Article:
Lesser Bamboo Rat (Cannomys badius)
HB;147-265; T: 60-75; E: 7-10;
Dental formula. is 1/1 0/0 0/0 3/3x2=16. The incisors are thick and relatively blunt; and grow thought-out the animals life. The incisors are used for both eating and digging and protrude beyond the lips. The root of the lower incisor continues to the hind edge of the mandible, forming a knob on the outer side of the ramus; the root of the upper incisor extends back to above the molars, but is difficult to observe than in the lower. The molars are flat crowned, with a pattern of folds which become isolated as islands as the teeth wear. The surface of the upper molars is slanted markedly outwards, with the surface, with the surface of the lower molars slanted correspondingly inward, with the last molar the smallest.
The fur is soft and fine and as season variations. They are adapted to burrowing with a short, stout, rounded body, small eyes and ears, and a short smooth tail, short legs and short stout claws. There are no cheek pouches.
The skull is rather flat with a marked postorbital constriction and a triangular braincase The footpads are smooth.
This species ranges from eastern Nepal (up to 2,000 m asl
[Molur et al. 2005]), through northeast India (Assam, Manipur, Meghalaya,
Mizoram, Nagaland and West Bengal), Bhutan, south-eastern Bangladesh, Myanmar,
South China, Northwest Vietnam, Thailand and Cambodia (Musser and Carleton
2005). Species within this complex have generally been recorded from roughly sea
level to around 4,000 m asl. This is an unresolved species complex, with some
taxa restricted to certain elevations, the altitudinal range is not constant
throughout the known range.
Cambodia; India; Lao People's Democratic Republic; Myanmar; Nepal; Thailand; Vietnam
Habitat and Ecology:
This species complex has been recorded from a wide
variety of habitats, ranging from bamboo forest to cultivated land, and other
disturbed areas (although it is not present in rice paddies). In South Asia it
occurs in montane temperate forest and bamboo forests in subtropical forest
tracts; with animals found under bamboo clumps (Molur et al. 2005). Diet
consists of young grass, leaves and bamboo roots. The do not normally
drink water, obtaining liquid from their food or licking dew from leaves. They
usually spend the day in their burrows, coming out in the evening and roaming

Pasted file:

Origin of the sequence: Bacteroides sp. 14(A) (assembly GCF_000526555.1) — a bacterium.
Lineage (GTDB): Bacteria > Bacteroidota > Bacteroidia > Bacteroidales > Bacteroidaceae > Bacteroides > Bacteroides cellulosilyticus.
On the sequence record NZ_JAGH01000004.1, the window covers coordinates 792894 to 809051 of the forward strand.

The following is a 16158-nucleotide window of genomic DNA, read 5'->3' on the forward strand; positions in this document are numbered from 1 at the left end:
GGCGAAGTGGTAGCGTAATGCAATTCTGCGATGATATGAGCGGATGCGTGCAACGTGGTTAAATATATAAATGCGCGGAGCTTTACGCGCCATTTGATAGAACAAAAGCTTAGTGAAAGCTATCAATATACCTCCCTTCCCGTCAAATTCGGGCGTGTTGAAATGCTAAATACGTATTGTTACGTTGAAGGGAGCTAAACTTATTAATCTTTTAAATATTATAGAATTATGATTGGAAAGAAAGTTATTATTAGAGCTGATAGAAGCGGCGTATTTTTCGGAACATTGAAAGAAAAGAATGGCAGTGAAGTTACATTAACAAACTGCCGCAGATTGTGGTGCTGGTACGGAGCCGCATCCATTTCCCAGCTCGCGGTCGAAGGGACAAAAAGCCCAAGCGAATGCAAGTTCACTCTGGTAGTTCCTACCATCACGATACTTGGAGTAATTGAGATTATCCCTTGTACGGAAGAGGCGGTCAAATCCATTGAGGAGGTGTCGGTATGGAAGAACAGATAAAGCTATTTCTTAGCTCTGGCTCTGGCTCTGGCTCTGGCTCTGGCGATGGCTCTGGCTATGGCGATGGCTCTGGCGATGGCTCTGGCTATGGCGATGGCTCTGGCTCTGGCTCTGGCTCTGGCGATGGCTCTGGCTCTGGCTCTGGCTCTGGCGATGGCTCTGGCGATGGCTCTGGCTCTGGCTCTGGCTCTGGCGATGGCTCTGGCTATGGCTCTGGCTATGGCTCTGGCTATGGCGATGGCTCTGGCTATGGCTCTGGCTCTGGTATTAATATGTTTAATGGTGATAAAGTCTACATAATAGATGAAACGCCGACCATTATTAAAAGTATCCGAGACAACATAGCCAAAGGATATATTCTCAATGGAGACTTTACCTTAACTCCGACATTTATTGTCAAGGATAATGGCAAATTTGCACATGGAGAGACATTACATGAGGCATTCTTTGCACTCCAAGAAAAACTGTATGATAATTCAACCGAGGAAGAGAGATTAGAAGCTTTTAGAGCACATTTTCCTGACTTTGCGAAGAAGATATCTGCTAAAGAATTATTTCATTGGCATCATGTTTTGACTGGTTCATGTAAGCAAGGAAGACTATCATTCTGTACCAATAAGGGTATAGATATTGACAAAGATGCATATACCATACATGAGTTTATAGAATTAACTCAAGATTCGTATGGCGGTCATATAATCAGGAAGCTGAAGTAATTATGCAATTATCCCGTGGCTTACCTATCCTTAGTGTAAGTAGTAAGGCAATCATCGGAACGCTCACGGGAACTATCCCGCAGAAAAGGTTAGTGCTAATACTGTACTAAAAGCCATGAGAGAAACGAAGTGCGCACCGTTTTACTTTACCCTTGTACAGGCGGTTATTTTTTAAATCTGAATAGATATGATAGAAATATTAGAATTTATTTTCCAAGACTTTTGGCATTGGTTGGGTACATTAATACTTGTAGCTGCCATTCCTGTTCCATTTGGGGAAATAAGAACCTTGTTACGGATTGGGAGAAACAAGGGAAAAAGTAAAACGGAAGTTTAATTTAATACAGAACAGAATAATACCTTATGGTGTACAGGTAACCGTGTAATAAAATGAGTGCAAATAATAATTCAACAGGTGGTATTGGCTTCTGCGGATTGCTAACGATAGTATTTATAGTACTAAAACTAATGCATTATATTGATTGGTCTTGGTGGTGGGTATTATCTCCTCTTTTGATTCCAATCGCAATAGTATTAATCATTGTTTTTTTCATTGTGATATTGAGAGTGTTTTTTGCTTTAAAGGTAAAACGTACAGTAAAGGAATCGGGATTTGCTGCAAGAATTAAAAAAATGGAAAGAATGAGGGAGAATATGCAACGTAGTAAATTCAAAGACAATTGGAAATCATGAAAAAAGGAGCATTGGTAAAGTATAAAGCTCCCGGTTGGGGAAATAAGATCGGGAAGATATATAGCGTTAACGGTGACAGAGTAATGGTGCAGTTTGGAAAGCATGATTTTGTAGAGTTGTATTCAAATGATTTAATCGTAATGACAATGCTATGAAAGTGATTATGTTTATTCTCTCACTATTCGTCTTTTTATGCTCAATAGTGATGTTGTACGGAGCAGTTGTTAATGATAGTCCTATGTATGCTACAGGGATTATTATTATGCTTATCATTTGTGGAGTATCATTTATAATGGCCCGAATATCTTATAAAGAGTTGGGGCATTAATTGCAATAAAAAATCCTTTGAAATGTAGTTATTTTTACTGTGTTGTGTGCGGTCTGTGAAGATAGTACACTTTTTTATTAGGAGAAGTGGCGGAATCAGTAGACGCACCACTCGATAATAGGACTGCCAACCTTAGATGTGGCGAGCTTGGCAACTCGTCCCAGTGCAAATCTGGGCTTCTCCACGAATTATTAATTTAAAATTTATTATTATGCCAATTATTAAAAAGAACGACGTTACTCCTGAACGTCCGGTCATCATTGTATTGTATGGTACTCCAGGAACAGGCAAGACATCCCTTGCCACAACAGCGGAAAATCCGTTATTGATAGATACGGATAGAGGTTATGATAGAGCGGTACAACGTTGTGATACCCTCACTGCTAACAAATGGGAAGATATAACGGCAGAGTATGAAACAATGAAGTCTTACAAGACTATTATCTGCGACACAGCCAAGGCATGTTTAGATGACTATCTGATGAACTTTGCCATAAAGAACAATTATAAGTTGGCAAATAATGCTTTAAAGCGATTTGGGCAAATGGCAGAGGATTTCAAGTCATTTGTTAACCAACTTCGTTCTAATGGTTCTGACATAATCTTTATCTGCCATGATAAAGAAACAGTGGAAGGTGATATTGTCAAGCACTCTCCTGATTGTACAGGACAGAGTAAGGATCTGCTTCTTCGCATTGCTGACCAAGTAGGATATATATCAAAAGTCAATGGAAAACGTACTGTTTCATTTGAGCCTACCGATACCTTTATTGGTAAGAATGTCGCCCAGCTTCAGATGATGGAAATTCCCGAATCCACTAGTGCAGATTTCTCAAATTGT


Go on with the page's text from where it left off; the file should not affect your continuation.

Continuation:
widely through bamboo groves. Their major predators are owls and small
carnivores, though hill tribes go to great lengths to catch them, because of
their excellent flesh.Dispite hunting and predation pressures they seem to be
secure because so much of the country is covered with dense bamboo stands which
is the preferred habitat.They are
long-lived species that have only one or two young in a litter. The gestation
period is 42 days and the young are weaned at 61 days. The young are 7 g at
birth. Can be
locally very abundant in some areas. It is said to be vicious when cornered,
charging the enemy and biting with the incisors.
In general the species is quite heavily exploited in some
areas for food, and isolated populations in particular may be declining through
over harvesting. It is also killed as a pest of rubber plantations in parts of
its range (such as Myanmar), and may occur in densities of up to 600 animals per
hectare (Ken Aplin pers. comm.). In South Asia, it is locally threatened by
habitat loss due to jhum (shifting) cultivation, forest fires and harvesting for
subsistence use (Molur et al. 2005).
In general, animals are presumably found in a number of protected areas. It is known from the following protected areas in India and Nepal - India: Dampa Wildlife Sanctuary, Mizoram; Nepal: Royal Chitwan National Park, Central Nepal and Makalu Barun National Park, Eastern Nepal (Molur et al. 2005). The species is included in the Schedule V (considered as vermin) of the Indian Wildlife (Protection) Act, 1972. Further studies are needed into the distribution, abundance, ecology, and threats to these poorly-known taxa.